Monday, March 30, 2009

Saturday, March 28, 2009

Heroes and Villains art show

Heroes and Villains art show

I will be part of a group show at Rock Paper Scissors Collective in Oakland. It's organized buy Teppei Ando and includes work by Arnell Ando, Teppei Ando, Graham Annable, David Ball, Mary Cook, Alika Cooper, Matt Hart, Matt Hewitt, Obi Kaufman, An Nguyen, Jonah Olson, Deth P. Sun, Mark Todd, and Derek Wood. I'll be showing 5 original pages from Monster Parade and that Whale Painting.

Friday April 3rd, 6-9 pm
2278 Telegraph ave., Oakland, CA 94612

Wednesday, March 25, 2009

The Shaw Brothers look

Normally when we think of old Kung Fu movies from around the 70's we think of really low budget affairs with bad dubbing. This is partially because the biggest Hong Kong studio from that era, Shaw Brothers, did not until very recently believe in the home video market. One of the Shaw brothers, Run Run Shaw, is still alive at about the age of 102 which might be part of why they were so stubbornly old fashion. This resulted in Shaw movies being only available in worn out bootlegs. They finally came around several years ago and from about 2003 - 2006 they released about 500 digitally restored DVDs of from the Shaw Brothers catalog. These all came out in China with a region 3 encoding but luckily for us they all came with english subtitles and region free DVD players are easy to come by. Plus they are slowly leaking out in the US market via Image Entertainment and Dragon Dynasty.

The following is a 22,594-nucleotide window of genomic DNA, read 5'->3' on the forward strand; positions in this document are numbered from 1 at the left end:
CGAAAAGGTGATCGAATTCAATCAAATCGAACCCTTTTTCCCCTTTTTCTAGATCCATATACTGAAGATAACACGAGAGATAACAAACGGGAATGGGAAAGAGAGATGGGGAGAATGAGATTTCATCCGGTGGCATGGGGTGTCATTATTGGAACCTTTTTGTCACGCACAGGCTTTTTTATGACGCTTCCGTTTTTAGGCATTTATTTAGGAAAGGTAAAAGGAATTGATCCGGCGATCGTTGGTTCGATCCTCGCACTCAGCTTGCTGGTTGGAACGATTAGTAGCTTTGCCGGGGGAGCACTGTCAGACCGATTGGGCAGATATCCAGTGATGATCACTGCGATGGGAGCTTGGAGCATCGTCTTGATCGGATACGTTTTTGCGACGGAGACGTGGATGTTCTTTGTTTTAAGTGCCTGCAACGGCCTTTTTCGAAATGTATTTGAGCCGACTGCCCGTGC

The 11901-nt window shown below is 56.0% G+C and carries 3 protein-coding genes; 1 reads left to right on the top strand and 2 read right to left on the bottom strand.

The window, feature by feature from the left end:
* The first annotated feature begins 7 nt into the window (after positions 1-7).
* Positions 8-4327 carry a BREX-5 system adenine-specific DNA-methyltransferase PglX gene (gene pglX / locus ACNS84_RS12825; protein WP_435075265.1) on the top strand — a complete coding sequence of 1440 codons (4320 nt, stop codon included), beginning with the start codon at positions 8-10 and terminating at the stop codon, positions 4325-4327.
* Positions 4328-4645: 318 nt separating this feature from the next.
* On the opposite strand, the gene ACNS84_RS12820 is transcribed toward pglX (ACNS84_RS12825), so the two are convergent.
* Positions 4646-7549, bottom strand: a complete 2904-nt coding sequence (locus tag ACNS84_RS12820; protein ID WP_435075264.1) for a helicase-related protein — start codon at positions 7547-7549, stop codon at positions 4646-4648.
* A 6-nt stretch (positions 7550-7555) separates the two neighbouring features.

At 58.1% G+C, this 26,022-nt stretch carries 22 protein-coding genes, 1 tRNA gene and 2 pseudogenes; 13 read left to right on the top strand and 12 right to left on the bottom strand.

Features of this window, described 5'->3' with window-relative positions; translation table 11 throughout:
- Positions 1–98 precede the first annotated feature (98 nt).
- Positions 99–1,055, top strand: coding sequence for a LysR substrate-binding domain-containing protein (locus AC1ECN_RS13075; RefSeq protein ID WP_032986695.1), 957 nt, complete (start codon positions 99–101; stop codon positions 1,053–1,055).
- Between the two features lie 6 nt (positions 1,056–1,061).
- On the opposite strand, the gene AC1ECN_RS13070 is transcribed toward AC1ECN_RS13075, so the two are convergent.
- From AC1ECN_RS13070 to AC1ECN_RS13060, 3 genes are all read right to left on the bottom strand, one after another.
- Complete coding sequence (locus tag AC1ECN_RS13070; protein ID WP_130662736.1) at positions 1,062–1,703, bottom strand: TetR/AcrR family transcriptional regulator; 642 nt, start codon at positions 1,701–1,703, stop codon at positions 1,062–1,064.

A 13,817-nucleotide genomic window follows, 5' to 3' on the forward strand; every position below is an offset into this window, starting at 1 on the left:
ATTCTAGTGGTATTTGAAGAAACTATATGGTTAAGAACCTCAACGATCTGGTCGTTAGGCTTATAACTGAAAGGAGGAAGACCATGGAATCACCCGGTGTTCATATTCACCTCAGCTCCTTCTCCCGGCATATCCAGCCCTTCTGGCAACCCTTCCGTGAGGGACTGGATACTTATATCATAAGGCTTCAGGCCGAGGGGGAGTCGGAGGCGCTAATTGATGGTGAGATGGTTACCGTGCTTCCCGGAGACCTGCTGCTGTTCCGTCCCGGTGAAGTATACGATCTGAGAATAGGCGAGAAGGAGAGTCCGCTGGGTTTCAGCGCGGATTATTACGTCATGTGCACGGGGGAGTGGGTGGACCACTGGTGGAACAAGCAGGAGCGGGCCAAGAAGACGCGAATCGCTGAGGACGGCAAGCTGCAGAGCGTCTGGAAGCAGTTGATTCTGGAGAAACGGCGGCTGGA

During most of 2005 I had taken a temporary job with nonstop overtime in LA where I only had a few friends who lived far away. This year in my life of almost no social life coincided with my discovery of a (now defunct) website called Nicheflix, which was like a netflix specializing in foreign DVDs. So as a result I plowed through a ridiculous amount of Shaw brothers movies. It started with my interest in old school kung fu battles but it was also the Shaw Brothers look that made it addicting. Shaw Brothers seriously beefed up their studio when it was standard practice to shoot everything indoors and because of this they continued that old fashioned indoor studio look well into the early eighties. At times it looks like angry shirtless Chinese dudes beating each other to a bloody pulp on the set of The Wizard of Oz. I love the weird unearthly feeling of fake indoor sets, opera stages, and miniatures so combining this with pulpy bloody kung fu is like cinema crack to me.